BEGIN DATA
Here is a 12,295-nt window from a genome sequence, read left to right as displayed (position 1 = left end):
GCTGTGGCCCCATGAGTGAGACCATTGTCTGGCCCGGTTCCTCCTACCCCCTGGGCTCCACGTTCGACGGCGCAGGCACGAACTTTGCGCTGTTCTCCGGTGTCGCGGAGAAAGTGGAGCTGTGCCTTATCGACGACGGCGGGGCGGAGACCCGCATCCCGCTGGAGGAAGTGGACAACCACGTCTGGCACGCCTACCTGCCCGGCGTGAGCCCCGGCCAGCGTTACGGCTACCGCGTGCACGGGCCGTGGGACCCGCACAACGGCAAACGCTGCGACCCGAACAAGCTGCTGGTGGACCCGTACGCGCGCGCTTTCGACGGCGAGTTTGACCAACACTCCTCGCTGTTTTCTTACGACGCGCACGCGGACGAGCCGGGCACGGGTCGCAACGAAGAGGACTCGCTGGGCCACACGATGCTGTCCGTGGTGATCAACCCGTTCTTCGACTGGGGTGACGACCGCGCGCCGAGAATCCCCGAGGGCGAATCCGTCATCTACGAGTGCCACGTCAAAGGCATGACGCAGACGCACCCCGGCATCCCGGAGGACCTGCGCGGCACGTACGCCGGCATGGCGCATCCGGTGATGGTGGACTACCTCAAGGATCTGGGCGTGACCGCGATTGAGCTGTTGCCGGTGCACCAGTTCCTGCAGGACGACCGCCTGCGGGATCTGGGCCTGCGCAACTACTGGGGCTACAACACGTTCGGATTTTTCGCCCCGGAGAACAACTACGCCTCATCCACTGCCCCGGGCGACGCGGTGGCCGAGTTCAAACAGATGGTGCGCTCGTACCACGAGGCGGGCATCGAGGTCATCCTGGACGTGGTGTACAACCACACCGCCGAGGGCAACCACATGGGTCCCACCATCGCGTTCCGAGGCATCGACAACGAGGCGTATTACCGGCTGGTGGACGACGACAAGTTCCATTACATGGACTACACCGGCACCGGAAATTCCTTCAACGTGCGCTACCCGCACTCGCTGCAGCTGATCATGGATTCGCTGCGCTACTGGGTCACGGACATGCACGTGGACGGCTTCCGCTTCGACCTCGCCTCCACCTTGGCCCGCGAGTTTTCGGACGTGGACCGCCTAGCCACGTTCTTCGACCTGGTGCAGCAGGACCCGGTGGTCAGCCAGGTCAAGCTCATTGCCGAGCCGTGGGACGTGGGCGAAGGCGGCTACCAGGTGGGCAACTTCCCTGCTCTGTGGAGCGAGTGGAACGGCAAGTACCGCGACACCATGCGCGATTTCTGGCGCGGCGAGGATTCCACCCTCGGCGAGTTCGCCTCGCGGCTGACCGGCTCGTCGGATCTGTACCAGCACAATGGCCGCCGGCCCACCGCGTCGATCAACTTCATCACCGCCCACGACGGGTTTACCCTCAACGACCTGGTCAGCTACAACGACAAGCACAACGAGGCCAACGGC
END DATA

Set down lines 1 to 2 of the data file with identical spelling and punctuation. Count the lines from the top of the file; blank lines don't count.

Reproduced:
Here is a 12,295-nt window from a genome sequence, read left to right as displayed (position 1 = left end):
GCTGTGGCCCCATGAGTGAGACCATTGTCTGGCCCGGTTCCTCCTACCCCCTGGGCTCCACGTTCGACGGCGCAGGCACGAACTTTGCGCTGTTCTCCGGTGTCGCGGAGAAAGTGGAGCTGTGCCTTATCGACGACGGCGGGGCGGAGACCCGCATCCCGCTGGAGGAAGTGGACAACCACGTCTGGCACGCCTACCTGCCCGGCGTGAGCCCCGGCCAGCGTTACGGCTACCGCGTGCACGGGCCGTGGGACCCGCACAACGGCAAACGCTGCGACCCGAACAAGCTGCTGGTGGACCCGTACGCGCGCGCTTTCGACGGCGAGTTTGACCAACACTCCTCGCTGTTTTCTTACGACGCGCACGCGGACGAGCCGGGCACGGGTCGCAACGAAGAGGACTCGCTGGGCCACACGATGCTGTCCGTGGTGATCAACCCGTTCTTCGACTGGGGTGACGACCGCGCGCCGAGAATCCCCGAGGGCGAATCCGTCATCTACGAGTGCCACGTCAAAGGCATGACGCAGACGCACCCCGGCATCCCGGAGGACCTGCGCGGCACGTACGCCGGCATGGCGCATCCGGTGATGGTGGACTACCTCAAGGATCTGGGCGTGACCGCGATTGAGCTGTTGCCGGTGCACCAGTTCCTGCAGGACGACCGCCTGCGGGATCTGGGCCTGCGCAACTACTGGGGCTACAACACGTTCGGATTTTTCGCCCCGGAGAACAACTACGCCTCATCCACTGCCCCGGGCGACGCGGTGGCCGAGTTCAAACAGATGGTGCGCTCGTACCACGAGGCGGGCATCGAGGTCATCCTGGACGTGGTGTACAACCACACCGCCGAGGGCAACCACATGGGTCCCACCATCGCGTTCCGAGGCATCGACAACGAGGCGTATTACCGGCTGGTGGACGACGACAAGTTCCATTACATGGACTACACCGGCACCGGAAATTCCTTCAACGTGCGCTACCCGCACTCGCTGCAGCTGATCATGGATTCGCTGCGCTACTGGGTCACGGACATGCACGTGGACGGCTTCCGCTTCGACCTCGCCTCCACCTTGGCCCGCGAGTTTTCGGACGTGGACCGCCTAGCCACGTTCTTCGACCTGGTGCAGCAGGACCCGGTGGTCAGCCAGGTCAAGCTCATTGCCGAGCCGTGGGACGTGGGCGAAGGCGGCTACCAGGTGGGCAACTTCCCTGCTCTGTGGAGCGAGTGGAACGGCAAGTACCGCGACACCATGCGCGATTTCTGGCGCGGCGAGGATTCCACCCTCGGCGAGTTCGCCTCGCGGCTGACCGGCTCGTCGGATCTGTACCAGCACAATGGCCGCCGGCCCACCGCGTCGATCAACTTCATCACCGCCCACGACGGGTTTACCCTCAACGACCTGGTCAGCTACAACGACAAGCACAACGAGGCCAACGGC